To Root Prune or Not to Root Prune? That Is the Question

Posted on: October 22, 2014

One of the most frequently asked questions at Ruppert Nurseries is, “How often do you root prune?”  This is a tricky question and one for which I wish there were a more clear cut (No pun intended!) answer. First; let’s dispel a myth.  Ready? Ok, here it is.. We do NOT root prune every tree in the nursery.  (Take a minute and digest that one, sit down if you need to).  Now that you are over the shock, I’ll tell you why we don’t.

Let’s talk for a moment about what exactly root pruning is.  Root pruning is just what it sounds like- it’s a pruning of the roots just as we would prune the branches only we do it with a tree spade, a shovel, or a trenching machine. Some of the reasons we might choose to root prune a tree are as follows:

  • A customer might need to have trees dug in a less than preferable season.  For example, oaks typically do not dig especially well at any other time than when they are dormant. But let’s say that the customer knows their job is not going until July.  We would then choose to root prune the trees during dormancy to help prepare the trees for digging outside of their optimal season.
  • Root pruning a tree will often slow down the growth of the tree.  I often like to say that trees are not multi-taskers. Most trees are only capable of doing one thing at a time.  They can either put out new roots or put out new leaves, but not both at the same time.  By severing their roots, it forces the tree to put energy into regeneration of new roots rather than primary and secondary growth (getting taller and putting on caliper).  And more roots are good, right?  RIGHT!
  • Because a root pruned tree will have a higher concentration of roots in a closer proximity to the trunk of the tree, we are often able to put a root pruned tree in a smaller root ball.  This turns into a win-win for many customers whose projects cannot accommodate a larger ball size or a large piece of equipment.  This ties in nicely to #2 above about purposefully slowing down the growth of a tree.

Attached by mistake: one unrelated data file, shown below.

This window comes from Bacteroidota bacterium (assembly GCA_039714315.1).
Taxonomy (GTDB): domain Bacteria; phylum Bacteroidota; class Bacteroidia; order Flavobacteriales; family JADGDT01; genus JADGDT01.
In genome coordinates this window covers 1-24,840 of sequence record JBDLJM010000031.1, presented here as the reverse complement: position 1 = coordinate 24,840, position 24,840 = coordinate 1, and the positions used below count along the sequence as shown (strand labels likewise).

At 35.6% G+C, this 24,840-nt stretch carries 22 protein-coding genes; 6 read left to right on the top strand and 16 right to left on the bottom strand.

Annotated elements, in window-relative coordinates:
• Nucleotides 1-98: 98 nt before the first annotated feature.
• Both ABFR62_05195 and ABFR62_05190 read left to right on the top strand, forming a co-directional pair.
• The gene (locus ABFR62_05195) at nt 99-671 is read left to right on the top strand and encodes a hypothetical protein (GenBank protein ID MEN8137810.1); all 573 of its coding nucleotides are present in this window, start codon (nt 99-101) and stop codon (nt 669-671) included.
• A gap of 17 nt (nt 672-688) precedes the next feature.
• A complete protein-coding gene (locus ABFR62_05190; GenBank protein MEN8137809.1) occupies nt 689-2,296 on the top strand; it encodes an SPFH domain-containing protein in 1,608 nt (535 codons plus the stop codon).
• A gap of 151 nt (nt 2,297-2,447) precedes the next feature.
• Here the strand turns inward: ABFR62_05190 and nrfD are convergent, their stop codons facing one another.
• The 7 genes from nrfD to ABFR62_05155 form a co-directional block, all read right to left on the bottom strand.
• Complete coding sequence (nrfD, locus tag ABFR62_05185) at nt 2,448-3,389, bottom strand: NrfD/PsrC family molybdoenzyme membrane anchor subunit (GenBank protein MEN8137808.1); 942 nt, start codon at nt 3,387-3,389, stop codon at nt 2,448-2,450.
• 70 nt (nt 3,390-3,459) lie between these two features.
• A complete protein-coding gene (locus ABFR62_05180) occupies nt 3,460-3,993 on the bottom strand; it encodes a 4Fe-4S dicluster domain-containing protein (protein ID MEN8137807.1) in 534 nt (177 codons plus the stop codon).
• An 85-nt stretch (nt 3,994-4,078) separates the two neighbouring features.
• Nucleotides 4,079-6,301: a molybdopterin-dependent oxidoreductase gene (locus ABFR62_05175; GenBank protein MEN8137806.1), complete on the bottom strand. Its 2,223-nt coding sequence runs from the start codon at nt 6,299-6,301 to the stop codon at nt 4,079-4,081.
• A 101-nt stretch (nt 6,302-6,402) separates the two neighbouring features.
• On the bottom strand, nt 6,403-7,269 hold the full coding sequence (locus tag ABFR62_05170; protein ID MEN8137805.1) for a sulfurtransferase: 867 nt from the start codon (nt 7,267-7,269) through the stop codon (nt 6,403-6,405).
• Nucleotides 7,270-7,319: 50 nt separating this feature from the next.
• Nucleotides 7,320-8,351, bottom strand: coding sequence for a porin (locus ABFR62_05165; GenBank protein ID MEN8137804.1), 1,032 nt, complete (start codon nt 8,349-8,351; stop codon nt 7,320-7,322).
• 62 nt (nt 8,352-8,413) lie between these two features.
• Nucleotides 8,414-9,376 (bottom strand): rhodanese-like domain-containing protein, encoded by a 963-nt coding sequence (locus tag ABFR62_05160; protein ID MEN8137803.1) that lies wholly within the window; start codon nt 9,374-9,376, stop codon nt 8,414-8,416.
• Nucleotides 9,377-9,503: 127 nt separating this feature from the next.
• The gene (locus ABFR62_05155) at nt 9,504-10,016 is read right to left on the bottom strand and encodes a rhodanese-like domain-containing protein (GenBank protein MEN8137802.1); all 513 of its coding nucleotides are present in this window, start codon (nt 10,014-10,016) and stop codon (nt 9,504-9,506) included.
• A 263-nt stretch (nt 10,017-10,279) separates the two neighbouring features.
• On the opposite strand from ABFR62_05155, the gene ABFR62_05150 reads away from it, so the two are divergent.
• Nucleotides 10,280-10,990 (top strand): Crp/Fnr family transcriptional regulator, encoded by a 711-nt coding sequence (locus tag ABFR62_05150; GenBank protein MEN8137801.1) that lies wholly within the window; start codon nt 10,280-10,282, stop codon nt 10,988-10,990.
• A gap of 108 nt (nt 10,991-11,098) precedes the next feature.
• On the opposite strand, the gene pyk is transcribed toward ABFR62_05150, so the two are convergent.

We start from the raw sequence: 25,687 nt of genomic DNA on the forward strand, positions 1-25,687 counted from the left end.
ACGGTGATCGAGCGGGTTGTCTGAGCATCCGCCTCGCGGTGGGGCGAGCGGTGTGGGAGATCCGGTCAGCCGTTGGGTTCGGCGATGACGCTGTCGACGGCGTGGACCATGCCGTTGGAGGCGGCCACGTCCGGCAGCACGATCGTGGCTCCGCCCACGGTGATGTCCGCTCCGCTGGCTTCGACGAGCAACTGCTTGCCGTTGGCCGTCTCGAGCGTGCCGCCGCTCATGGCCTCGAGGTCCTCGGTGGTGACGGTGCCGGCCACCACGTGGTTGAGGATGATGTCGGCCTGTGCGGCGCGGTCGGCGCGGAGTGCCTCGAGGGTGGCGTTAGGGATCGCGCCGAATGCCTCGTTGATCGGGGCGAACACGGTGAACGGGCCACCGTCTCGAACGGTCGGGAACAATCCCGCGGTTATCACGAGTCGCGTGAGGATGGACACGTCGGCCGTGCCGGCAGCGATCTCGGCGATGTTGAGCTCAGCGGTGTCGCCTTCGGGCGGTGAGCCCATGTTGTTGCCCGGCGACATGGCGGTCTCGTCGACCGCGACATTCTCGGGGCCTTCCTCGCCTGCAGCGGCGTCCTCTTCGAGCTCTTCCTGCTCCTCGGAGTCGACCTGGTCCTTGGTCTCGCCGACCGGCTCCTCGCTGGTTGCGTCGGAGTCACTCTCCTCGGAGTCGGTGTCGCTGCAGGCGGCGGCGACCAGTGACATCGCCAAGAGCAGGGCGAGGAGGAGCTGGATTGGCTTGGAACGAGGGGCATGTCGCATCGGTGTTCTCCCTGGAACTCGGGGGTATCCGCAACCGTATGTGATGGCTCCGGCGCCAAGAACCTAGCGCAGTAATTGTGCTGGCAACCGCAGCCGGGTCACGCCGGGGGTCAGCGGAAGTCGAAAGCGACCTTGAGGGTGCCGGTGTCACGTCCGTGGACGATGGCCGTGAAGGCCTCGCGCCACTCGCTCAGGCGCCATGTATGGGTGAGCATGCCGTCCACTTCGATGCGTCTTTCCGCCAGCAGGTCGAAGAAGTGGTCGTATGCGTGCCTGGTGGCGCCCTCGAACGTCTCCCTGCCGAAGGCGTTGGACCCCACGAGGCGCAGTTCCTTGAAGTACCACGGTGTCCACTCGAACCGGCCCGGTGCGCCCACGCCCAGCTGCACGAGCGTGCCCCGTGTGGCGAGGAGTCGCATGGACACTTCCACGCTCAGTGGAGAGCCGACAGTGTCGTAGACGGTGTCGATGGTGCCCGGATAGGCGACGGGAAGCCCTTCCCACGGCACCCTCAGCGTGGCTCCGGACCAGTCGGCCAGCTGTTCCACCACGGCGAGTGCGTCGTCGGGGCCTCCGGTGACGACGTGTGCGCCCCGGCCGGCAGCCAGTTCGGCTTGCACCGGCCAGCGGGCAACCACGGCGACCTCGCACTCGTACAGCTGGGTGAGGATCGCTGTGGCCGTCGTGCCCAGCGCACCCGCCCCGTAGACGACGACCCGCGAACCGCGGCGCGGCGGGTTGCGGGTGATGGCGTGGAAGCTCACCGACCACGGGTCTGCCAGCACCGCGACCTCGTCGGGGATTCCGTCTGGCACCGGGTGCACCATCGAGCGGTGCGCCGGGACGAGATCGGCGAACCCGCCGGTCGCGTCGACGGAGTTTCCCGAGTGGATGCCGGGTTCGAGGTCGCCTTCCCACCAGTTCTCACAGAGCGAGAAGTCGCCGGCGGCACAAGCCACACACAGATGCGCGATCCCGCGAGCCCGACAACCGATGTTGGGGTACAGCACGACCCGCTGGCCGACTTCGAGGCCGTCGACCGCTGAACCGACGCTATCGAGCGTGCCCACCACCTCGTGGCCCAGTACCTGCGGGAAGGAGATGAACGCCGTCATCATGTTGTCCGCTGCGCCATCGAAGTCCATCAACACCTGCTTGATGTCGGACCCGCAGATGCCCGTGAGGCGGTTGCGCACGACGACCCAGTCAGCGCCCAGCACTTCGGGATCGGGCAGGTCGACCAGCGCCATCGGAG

• The benefits of root pruning are realized for more than just one season. A tree that was root pruned in 2013 will be more easily dug in an off season for likely 2-3 years beyond the date of the root pruning.

In a recent demonstration at Ruppert Nurseries, we root pruned a red maple in early spring.   We had actually root pruned it for a demonstration on bare-rooting that was rescheduled for a later date.  The preparation work we did for this demonstration however provided an excellent study in just how effective root pruning can be at creating new roots! In the photo below- you can see how many new fibrous roots were generated in about 4 months time.

Root Pruning Pic

Will you just look at those gorgeous roots!  You can’t have lustrous hair without a trim every now and again, the same may hold true for the roots of many species of trees!

We should circle back around to the original thought which was;  knowing what we do about the many great benefits that root pruning can realize, why would we not root prune each and every tree in our nursery?  If you remember, I mentioned that root pruning will often slow down the growth of a tree?  It certainly is a  great way to control growth in fast growing species such as Liriodendron (tulip poplar) and Prunus (cherries).  But what about Fagus (beech) or Gingko?  Slowing down these already slow growing species would result in longer than average growth times resulting in less trees available for sale.  Not really what we aim for in the nursery business.

The other truly honest reason for not root pruning is time,  or more specifically,  the lack thereof.  Root pruning is time consuming.  Each year we root prune (or plan to root prune) a certain number of trees so that we can extend our sales season throughout the less than desirable digging months of summer.  We mark these trees with a special color of ribbon and a silver tag with their root prune date on them so that we can track the history and progress of these trees.  Our plan is to increase the number of transplanted and root pruned trees so that we can offer more high value trees to our customers throughout the entire year instead of just a handful of ideal months.

As landscape professionals it is important for you to know when your projects will be installed so that we can prepare your trees months or perhaps years in advance.  Ruppert Nurseries is committed to making the best horticultural decisions possible with regard to proper digging and handling of trees.  We are happy to provide this service to you!


Written By Ronda Roemmelt